I'm headed to Washington, DC, next week for the Insurance Information Institute's Town Hall on "Attacking the Risk Crisis" and took the occasion to chat with Triple-I CEO Sean Kevelighan about the climate-related issues that will be the focus.
I hope to see many of you there. (You can register here. Use the code WELCOMEITL, and you'll receive a $200 discount off the non-member price.)
The event is a compressed, single-afternoon affair, designed to generate action items for the insurance industry while creating opportunities for networking and for attendees to conduct other business in DC while they're there. Representatives from various federal agencies, as well as from think tanks such as the Brookings Institution, will be there, because discussions will straddle the roles of the insurance industry and of public policy.
While I encourage you to attend the event, or at least to read my full interview with Sean, I'll share some highlights here.
Because climate change is such an existential issue for humankind, writ large, as well as for the insurance industry, we at ITL have been leaning into the search for innovations for many years. For instance, here is a thought-provoking webinar I conducted recently with Sean and with Francis Bouchard, managing director, climate, at Marsh, as part of our Future of Risk series. On my own time, I got deeply into potential solutions in my most recent book (written with Chunka Mui and Tim Andrews), "A Brief History of a Perfect Future: Inventing the World We Can Proudly Leave Our Kids by 2050." So, I was delighted to see that climate risk is the focus of the Town Hall (including in a panel moderated by David Wessel, a longtime colleague of mine at the Wall Street Journal who is now a senior fellow at the Brookings Institution.)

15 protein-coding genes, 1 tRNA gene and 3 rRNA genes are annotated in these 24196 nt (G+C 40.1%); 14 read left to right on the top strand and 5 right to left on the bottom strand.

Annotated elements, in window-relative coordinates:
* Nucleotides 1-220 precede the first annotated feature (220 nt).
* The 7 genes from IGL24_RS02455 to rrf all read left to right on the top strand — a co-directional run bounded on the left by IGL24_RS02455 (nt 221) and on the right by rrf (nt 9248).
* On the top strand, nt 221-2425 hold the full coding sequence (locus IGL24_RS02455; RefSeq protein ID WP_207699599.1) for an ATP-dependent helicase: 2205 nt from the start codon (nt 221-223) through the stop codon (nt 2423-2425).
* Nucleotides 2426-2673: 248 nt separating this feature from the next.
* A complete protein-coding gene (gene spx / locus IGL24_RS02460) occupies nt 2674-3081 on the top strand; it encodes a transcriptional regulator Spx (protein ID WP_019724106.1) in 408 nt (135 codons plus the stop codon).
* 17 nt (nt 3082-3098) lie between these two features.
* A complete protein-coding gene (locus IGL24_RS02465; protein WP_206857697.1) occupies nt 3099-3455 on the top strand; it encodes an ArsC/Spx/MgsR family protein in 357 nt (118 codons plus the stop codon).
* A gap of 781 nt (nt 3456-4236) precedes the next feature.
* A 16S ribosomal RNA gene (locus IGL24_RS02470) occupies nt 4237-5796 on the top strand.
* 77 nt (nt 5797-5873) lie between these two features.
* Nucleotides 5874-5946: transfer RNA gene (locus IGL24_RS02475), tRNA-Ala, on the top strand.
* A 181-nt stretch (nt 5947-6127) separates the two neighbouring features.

Sean said a major goal of the Town Hall is to identify ways to change behavior by helping people understand the risks of buying or building a house or commercial property early in the process, rather than after they've committed. In other words, don't wait until I'm signing on the dotted line to tell me that a property is at risk from major storms and flooding or wildfires and that I'm going to have to pay astronomical insurance premiums. Tell me early in my search for a place to live or invest. Steer people away from places that put them in harm's way.
He said he hopes the industry and policy makers will rally around programs such as Fortified, which Alabama has embraced and which sets standards that make buildings far more resilient, even in the face of the hurricanes that hit the Gulf Coast.
We also talked quite a bit about the need for legal reform, so insurers can price risk fairly in vulnerable states such as Florida and California, where many insurers have pulled out of the homeowners market. Sean sees real progress in Florida, though it will take time to clear through all the lawsuits there. He is less optimistic about California and Louisiana, where the work toward legal reform is in much earlier stages.
Climate risk is a massive problem that won't be solved in an afternoon, but here's hoping we at least see some progress next week.